Opinion

Coming together to reduce underage drinking

The 2006 Washington State Healthy Youth Survey shows that most of the 200,000 students surveyed in grades 6, 8, 10 and 12 are making healthy choices and staying away from alcohol, drugs and risky behaviors. That’s good news for everyone. The bad news is that there are still too many kids risking their health and futures with early and heavy use of alcohol.

The Washington State Coalition to Reduce Underage Drinking (RUaD) recently launched a statewide education campaign to let parents and other concerned adults know just how much young people are drinking, and to encourage them to get involved to protect kids. Radio messages inform parents that 13,000 Washington eighth-graders will use alcohol this month, that some kids as young as 13 are regularly getting drunk, and that one in five 10th-graders will have five or more drinks in a row at least once in the next two weeks. Alcohol is by far the biggest problem among Washington’s youth and kills more kids than all other drugs combined.

So what is it that encourages youth to drink? Since 2001, alcohol industry ads on TV have increased 40 percent, and often air when more youth are watching than adults. Kids are, in essence, offered a drink just about everywhere they go in their community: billboards, store displays, the movies, sports events and even county fairs. Children may also learn from adults that alcohol is the only way to relax or have fun at a party.

With all the messages telling kids that it is OK to drink, is there any way to prevent them from drinking? We know that investing in effective prevention programs is working. Since 2000, binge drinking is down by 42 percent among eighth-graders, 15 percent among 10th-graders, and 18 percent among 12th-graders. This means fewer kids are at risk for brain damage, failing in school, having unprotected sex and developing alcoholism.

We also know that reducing a child’s exposure to alcohol marketing and products can make a lasting difference, and that parents play a big role in shaping their children’s attitudes about alcohol. In fact, in national surveys, the primary reason kids give for not drinking is that they don’t want to disappoint their parents. Pre-teens and teens do a good job of hiding it, but they really do want their parents to talk to them about alcohol and enforce clear rules against drinking.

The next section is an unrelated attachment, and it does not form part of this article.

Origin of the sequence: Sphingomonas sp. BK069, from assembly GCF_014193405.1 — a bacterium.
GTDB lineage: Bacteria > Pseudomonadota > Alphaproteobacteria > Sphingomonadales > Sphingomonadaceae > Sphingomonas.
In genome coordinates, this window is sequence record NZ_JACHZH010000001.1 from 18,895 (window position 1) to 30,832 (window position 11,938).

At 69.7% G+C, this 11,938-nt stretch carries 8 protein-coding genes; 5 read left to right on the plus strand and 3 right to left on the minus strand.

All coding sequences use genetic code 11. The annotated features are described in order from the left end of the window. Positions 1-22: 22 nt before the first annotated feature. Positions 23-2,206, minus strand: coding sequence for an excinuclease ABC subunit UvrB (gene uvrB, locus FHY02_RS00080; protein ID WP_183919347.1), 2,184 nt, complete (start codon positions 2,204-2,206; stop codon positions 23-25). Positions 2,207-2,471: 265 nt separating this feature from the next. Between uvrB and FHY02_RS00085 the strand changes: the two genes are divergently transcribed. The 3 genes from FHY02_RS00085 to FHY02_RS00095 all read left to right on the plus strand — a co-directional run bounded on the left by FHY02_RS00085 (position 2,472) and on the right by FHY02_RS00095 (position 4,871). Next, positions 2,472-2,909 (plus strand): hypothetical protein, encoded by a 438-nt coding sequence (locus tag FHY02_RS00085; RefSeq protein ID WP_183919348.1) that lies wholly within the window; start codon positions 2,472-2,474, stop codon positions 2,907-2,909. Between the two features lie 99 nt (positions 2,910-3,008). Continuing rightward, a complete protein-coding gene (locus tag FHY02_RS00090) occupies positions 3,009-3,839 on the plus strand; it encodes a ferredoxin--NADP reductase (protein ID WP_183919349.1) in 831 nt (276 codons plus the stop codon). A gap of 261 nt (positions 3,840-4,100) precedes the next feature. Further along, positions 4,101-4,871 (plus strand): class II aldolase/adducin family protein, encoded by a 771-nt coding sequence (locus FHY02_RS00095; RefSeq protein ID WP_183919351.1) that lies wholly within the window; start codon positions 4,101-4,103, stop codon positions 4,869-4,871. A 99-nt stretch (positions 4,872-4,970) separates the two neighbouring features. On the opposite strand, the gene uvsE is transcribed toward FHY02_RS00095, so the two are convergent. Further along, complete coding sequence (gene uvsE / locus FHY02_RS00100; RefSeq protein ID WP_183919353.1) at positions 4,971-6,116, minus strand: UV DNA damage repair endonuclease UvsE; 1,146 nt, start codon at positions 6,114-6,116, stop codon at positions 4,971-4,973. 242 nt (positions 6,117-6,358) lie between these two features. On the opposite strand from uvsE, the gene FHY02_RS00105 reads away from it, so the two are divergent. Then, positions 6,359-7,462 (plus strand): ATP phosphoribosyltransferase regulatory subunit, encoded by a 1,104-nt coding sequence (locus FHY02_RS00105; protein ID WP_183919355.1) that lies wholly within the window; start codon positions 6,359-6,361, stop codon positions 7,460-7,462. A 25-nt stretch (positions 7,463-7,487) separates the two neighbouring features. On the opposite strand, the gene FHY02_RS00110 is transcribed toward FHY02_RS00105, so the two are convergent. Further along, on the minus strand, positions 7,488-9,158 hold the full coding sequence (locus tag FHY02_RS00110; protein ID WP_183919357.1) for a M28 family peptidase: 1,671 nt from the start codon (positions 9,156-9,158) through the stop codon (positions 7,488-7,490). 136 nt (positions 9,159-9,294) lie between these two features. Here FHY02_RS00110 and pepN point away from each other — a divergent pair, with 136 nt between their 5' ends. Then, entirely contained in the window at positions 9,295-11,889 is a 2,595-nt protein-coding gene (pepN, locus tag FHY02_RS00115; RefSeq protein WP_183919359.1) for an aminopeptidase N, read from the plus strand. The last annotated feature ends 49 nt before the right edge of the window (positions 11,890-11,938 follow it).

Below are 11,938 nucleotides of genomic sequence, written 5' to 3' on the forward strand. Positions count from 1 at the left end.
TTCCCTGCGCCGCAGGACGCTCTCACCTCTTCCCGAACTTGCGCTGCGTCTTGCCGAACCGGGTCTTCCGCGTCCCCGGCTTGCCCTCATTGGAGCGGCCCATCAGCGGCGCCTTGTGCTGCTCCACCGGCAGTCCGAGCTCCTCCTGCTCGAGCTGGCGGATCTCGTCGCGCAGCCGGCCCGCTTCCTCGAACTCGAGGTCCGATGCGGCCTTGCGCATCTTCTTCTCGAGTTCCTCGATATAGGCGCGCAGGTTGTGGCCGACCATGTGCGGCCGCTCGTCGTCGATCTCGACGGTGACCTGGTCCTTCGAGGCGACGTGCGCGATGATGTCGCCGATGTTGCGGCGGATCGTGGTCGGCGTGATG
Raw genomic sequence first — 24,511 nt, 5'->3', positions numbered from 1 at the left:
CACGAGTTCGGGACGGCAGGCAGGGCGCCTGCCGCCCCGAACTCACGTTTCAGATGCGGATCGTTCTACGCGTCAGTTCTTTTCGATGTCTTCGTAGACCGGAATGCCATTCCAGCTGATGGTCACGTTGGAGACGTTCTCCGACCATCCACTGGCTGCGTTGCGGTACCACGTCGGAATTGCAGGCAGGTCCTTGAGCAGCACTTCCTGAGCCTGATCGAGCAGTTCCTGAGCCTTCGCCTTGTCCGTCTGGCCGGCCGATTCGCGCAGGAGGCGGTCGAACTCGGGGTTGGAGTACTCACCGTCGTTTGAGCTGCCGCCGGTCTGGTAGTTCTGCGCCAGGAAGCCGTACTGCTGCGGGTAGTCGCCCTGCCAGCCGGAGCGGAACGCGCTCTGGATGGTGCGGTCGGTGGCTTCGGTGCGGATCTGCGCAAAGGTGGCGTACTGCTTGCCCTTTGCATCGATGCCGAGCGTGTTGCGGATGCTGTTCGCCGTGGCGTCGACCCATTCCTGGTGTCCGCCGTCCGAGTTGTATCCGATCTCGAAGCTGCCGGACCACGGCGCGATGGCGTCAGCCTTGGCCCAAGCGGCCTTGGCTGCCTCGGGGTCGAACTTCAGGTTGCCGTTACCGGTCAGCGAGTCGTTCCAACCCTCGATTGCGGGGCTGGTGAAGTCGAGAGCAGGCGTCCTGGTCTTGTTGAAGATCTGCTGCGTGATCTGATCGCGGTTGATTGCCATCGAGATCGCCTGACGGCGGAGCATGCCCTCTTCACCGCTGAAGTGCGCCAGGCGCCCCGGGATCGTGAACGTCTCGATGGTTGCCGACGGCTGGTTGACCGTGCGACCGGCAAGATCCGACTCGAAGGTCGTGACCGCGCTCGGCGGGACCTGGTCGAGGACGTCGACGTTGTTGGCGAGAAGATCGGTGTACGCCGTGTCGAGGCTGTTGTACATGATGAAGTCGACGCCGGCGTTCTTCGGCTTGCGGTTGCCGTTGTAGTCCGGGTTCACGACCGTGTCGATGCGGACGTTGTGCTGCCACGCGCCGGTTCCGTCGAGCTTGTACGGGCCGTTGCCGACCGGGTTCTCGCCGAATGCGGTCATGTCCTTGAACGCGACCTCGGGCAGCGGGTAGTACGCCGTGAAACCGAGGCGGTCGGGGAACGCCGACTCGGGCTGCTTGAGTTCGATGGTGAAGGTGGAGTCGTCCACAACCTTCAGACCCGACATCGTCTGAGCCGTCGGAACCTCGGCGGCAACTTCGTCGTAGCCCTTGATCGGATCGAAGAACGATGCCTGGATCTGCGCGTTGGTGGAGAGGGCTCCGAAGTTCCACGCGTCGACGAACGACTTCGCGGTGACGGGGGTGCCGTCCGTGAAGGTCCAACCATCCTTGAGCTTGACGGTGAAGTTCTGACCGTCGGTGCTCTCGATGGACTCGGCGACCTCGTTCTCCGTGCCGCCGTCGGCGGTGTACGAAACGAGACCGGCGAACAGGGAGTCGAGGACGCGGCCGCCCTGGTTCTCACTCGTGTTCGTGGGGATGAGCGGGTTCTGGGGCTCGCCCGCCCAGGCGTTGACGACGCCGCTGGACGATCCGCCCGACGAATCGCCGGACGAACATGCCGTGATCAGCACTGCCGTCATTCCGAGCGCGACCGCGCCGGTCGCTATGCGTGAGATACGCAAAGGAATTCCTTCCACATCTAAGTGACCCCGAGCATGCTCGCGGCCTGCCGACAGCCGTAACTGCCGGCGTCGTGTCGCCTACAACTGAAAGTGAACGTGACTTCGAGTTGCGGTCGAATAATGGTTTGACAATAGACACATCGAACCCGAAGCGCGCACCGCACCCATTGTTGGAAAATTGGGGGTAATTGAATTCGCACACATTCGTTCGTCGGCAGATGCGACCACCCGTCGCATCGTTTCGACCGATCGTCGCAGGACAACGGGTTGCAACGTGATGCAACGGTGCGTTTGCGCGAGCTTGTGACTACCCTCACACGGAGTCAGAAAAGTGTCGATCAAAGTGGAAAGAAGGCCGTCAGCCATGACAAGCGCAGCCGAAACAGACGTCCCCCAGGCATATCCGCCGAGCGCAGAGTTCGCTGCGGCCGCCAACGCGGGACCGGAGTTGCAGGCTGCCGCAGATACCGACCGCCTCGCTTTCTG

So, it is really up to adults to reduce youth exposure to alcohol. Adults have the power to ask store owners to remove or reduce alcohol signs, to write to community event coordinators and urge them to stop accepting alcohol industry sponsorships, and to take action to stop alcohol promotions and products that appeal to kids.

On Wednesday, April 16, from 7 to 8:30 p.m. in the IMS Library, Communities That Care (CTC) and the MISD Parent Ed Committee invite all parents of children in grades 4-12, particularly parents of middle school youth, to attend a panel discussion with five MI parents and five MI college youth. They will share their experiences of how they successfully navigated the high school years and raised or became well-adjusted young adults who do not have a substance abuse problem. Topics will include strategies for setting reasonable limits and networking with other parents to build a safe community for our youth, as well as insights into peer pressure and substance use in high school. In particular, panelists will share their strategies for staying connected to their teen during these challenging years. Sherry Wong will moderate the discussion. She is a Mercer Island resident and mother who has developed two national curriculums for parenting pre-teens and teenagers. Joining us will be Washington state Representatives Fred Jarrett and Judy Clibborn, along with Mercer Island School board members and City Council members.

Panelists want to address the issues of most interest to the Mercer Island parent community. If you have a burning question that relates to this topic, please send your question to Cindy Goodwin at cynthia.Goodwin@mercergov.org. CTC Town Hall Meeting is supported by RUaD at www.StartTalkingNow.org.

The meetings are a part of a statewide and national initiative — our community will be joined by thousands of Americans across the country, finding local solutions to keeping more kids and communities healthy and safe.

Island resident Liana Montague is a child and family therapist and a Communities That Care board member.

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